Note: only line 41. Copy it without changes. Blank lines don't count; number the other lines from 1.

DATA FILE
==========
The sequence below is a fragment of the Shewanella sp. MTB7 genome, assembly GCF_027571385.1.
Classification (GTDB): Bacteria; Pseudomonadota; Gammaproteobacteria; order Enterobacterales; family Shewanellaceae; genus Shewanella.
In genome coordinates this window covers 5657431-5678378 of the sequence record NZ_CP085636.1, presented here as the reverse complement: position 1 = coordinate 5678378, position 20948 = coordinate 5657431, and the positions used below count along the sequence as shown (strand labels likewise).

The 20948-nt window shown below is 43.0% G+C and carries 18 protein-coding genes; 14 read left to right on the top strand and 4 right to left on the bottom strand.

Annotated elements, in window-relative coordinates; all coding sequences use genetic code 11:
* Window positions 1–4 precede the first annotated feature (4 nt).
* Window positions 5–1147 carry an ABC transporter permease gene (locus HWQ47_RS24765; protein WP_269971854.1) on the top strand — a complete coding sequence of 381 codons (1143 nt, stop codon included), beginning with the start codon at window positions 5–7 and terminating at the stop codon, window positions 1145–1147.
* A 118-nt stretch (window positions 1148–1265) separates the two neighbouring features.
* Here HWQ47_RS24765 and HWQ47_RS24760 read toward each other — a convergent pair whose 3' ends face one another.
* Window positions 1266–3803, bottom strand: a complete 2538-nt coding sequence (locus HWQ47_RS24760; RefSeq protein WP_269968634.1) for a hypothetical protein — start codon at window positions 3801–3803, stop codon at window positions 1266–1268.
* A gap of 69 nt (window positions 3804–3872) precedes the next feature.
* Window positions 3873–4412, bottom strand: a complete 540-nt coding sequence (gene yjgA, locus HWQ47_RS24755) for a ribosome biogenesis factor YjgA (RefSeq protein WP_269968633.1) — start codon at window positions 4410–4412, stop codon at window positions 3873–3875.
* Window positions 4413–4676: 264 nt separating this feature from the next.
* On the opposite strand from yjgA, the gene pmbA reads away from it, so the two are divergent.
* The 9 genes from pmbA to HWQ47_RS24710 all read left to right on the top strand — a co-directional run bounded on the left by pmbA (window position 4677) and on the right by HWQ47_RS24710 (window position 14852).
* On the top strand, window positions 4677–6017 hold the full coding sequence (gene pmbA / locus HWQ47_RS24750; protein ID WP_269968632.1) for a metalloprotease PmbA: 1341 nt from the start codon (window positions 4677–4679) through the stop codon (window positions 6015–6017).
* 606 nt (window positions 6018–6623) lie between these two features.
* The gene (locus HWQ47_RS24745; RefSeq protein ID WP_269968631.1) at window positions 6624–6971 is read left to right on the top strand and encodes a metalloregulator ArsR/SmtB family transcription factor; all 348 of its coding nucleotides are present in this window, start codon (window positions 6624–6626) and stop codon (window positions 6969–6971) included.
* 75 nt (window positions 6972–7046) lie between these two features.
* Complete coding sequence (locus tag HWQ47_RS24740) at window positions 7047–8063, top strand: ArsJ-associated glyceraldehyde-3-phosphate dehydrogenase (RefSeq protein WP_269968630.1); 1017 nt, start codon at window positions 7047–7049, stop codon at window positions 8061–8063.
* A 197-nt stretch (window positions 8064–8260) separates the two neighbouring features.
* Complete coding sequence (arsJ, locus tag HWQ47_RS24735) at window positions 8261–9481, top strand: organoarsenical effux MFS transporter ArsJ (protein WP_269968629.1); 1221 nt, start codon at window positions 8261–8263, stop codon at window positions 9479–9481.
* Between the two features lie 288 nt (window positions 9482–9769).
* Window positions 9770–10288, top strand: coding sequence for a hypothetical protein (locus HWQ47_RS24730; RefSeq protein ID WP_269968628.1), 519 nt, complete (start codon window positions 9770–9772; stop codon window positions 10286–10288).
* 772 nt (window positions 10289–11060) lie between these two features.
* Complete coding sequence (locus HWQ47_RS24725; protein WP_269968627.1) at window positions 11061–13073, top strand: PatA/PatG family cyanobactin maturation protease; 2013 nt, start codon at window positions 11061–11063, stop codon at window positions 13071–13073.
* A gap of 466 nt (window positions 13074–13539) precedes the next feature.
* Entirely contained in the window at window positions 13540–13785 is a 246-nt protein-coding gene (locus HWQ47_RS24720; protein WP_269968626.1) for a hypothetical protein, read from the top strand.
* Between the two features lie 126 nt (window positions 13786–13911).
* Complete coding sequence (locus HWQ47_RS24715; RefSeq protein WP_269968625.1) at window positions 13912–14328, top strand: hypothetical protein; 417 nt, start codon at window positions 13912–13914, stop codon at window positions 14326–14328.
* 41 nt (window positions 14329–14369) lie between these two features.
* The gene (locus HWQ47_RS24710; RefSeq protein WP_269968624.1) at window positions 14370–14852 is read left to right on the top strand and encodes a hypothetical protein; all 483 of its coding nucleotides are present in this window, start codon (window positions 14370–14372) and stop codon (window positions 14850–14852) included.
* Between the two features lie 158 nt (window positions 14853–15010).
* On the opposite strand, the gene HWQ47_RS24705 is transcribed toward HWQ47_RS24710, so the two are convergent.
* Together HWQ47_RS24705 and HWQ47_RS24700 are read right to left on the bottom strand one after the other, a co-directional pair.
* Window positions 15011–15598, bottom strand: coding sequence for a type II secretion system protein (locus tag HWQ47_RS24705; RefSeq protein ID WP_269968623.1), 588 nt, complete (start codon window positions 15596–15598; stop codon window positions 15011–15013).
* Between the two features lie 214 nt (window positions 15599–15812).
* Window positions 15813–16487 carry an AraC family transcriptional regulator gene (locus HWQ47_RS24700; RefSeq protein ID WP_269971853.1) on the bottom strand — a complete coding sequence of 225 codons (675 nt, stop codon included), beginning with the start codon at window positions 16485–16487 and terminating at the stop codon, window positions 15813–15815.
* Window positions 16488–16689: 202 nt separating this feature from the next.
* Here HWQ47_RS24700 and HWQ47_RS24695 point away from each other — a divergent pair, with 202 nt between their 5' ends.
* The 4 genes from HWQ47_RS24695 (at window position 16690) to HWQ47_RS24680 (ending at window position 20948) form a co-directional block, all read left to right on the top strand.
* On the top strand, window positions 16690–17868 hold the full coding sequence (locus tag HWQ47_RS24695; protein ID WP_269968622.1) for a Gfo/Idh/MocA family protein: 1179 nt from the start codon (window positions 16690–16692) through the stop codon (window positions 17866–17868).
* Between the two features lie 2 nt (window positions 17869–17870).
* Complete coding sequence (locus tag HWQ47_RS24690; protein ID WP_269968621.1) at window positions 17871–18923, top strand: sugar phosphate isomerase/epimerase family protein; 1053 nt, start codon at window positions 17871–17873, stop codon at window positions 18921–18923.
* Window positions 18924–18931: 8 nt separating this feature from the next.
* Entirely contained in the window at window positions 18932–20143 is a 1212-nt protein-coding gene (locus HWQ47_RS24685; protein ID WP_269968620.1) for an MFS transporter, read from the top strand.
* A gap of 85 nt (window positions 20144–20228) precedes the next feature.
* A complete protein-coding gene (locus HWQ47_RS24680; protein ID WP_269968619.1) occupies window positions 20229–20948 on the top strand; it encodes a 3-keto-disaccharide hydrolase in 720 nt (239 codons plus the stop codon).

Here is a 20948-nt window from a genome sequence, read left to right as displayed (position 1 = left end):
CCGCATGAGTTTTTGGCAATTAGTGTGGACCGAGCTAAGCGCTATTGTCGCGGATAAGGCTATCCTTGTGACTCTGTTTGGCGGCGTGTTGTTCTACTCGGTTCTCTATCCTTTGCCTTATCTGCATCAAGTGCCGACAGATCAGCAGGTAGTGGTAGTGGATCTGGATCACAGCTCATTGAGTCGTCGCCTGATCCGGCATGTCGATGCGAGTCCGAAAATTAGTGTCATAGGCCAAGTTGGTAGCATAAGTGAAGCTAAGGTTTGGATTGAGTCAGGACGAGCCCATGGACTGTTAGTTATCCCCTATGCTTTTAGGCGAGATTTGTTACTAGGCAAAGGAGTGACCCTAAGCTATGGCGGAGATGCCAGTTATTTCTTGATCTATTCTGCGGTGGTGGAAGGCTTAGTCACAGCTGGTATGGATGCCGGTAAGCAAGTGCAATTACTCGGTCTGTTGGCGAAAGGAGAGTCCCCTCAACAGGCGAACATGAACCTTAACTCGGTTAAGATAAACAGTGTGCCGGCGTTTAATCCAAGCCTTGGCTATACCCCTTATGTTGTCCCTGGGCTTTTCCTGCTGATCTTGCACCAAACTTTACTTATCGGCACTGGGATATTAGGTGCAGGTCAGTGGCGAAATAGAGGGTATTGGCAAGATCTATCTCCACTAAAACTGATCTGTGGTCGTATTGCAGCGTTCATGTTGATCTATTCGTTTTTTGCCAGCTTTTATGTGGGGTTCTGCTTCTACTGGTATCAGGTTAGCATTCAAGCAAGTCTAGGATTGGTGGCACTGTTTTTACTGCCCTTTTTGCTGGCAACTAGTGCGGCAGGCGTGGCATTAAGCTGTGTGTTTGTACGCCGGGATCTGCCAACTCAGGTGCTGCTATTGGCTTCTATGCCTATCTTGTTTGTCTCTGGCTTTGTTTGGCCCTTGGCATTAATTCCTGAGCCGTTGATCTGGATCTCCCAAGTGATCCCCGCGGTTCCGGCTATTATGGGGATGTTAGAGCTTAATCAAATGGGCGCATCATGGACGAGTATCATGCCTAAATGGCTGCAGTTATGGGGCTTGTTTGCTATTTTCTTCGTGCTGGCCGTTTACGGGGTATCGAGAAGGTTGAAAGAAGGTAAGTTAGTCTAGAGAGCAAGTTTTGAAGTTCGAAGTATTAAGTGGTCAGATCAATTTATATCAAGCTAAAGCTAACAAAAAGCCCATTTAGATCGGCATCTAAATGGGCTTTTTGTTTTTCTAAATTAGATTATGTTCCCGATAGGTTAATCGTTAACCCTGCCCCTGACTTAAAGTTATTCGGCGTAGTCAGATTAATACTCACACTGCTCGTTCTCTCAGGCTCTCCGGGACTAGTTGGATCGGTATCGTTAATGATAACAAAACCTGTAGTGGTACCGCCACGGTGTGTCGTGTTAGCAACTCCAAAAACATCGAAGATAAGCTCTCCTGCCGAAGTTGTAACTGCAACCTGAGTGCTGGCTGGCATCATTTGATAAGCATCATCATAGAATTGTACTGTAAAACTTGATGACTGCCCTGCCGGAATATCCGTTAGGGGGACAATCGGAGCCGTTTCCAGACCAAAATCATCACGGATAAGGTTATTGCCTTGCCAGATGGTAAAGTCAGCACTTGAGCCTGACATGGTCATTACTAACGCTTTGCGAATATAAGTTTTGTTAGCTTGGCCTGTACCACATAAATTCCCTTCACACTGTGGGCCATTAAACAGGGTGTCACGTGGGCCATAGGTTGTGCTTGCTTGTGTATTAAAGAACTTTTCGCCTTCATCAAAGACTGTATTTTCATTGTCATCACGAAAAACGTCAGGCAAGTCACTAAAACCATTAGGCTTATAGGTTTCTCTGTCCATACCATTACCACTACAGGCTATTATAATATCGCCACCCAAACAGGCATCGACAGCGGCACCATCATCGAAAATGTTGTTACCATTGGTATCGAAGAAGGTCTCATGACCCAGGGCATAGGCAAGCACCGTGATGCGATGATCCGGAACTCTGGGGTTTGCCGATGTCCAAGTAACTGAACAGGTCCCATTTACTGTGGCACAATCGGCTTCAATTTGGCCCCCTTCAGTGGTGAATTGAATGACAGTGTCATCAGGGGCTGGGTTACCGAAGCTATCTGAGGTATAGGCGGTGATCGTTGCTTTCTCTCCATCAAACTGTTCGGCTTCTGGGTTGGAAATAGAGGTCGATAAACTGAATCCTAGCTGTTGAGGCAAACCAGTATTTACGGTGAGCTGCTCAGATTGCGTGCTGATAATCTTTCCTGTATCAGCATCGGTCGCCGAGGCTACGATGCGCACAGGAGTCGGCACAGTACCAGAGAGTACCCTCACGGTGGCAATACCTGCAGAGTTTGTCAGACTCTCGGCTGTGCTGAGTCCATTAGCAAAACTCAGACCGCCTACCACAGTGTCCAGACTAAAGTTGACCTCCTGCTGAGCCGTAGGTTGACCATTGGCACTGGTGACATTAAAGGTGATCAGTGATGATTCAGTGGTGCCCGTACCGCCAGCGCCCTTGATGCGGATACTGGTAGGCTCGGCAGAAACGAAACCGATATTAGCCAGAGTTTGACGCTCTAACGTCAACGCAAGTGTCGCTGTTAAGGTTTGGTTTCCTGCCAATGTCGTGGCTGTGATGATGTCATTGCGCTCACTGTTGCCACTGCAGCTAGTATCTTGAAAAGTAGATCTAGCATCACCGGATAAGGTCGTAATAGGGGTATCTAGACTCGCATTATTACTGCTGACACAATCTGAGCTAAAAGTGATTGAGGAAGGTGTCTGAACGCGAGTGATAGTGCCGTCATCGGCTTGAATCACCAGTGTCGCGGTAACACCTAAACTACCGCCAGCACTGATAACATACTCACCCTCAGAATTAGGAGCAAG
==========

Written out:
* The 4 genes from HWQ47_RS24695 (at window position 16690) to HWQ47_RS24680 (ending at window position 20948) form a co-directional block, all read left to right on the top strand.